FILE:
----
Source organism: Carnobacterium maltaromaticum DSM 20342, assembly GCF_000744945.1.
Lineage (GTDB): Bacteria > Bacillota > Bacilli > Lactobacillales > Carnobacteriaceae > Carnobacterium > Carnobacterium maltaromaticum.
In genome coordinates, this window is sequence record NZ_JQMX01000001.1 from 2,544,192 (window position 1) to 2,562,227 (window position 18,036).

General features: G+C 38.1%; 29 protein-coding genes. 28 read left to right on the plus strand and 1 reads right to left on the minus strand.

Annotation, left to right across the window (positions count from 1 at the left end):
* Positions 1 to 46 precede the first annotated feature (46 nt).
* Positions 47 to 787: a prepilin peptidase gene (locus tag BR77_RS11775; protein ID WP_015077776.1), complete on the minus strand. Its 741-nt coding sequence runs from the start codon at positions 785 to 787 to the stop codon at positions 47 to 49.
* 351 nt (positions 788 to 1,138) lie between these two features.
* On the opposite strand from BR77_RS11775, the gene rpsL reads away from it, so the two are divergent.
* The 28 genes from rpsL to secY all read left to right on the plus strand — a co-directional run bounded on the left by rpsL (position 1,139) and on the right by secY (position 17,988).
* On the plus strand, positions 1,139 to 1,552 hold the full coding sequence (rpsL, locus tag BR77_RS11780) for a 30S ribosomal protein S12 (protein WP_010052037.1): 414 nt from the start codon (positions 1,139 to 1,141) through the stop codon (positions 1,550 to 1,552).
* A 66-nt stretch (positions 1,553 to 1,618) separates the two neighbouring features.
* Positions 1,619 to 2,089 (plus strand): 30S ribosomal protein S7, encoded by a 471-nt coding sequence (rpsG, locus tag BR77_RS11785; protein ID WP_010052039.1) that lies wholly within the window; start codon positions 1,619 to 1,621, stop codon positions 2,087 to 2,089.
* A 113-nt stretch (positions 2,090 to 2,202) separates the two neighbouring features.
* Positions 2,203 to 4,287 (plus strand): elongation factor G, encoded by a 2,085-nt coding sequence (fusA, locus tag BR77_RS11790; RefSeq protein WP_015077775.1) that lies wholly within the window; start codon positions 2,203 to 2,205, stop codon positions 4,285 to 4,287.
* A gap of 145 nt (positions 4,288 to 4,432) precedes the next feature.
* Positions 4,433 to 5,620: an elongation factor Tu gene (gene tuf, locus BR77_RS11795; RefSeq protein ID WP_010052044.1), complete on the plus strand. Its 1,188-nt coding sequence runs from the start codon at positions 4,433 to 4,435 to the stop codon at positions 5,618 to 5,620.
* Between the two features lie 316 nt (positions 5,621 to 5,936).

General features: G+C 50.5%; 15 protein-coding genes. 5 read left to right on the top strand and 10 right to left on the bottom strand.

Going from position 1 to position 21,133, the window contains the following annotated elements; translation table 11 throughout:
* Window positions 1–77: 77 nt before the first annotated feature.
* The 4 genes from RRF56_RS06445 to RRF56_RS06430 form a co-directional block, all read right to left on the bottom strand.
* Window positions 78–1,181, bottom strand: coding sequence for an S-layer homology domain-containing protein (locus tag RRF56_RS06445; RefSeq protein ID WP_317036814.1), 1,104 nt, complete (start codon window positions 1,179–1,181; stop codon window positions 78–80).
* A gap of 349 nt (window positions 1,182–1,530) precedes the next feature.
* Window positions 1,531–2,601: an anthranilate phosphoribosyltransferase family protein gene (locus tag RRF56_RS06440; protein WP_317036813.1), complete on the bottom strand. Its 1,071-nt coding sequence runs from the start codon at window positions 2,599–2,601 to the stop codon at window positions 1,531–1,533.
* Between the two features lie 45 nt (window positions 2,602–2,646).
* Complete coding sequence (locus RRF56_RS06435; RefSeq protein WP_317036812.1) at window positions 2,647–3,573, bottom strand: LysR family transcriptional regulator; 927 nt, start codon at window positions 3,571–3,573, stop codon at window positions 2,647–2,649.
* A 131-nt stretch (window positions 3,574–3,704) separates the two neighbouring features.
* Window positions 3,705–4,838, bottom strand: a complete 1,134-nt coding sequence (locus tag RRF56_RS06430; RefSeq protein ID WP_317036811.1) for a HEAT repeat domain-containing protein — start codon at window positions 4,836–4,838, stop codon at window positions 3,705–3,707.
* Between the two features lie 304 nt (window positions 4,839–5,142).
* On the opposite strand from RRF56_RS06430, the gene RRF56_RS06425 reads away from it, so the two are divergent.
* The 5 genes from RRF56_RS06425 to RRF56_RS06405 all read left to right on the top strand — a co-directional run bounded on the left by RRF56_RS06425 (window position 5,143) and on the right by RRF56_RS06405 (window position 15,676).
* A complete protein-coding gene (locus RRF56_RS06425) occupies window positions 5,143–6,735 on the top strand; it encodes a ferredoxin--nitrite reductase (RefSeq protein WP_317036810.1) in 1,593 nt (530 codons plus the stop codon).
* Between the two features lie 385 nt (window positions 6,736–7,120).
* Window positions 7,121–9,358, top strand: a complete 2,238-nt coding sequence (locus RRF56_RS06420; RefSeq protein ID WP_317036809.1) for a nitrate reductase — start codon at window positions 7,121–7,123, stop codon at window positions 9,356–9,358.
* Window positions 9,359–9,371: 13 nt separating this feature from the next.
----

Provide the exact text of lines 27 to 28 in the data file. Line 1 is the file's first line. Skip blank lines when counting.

* Complete coding sequence (locus RRF56_RS06435; RefSeq protein WP_317036812.1) at window positions 2,647–3,573, bottom strand: LysR family transcriptional regulator; 927 nt, start codon at window positions 3,571–3,573, stop codon at window positions 2,647–2,649.
* A 131-nt stretch (window positions 3,574–3,704) separates the two neighbouring features.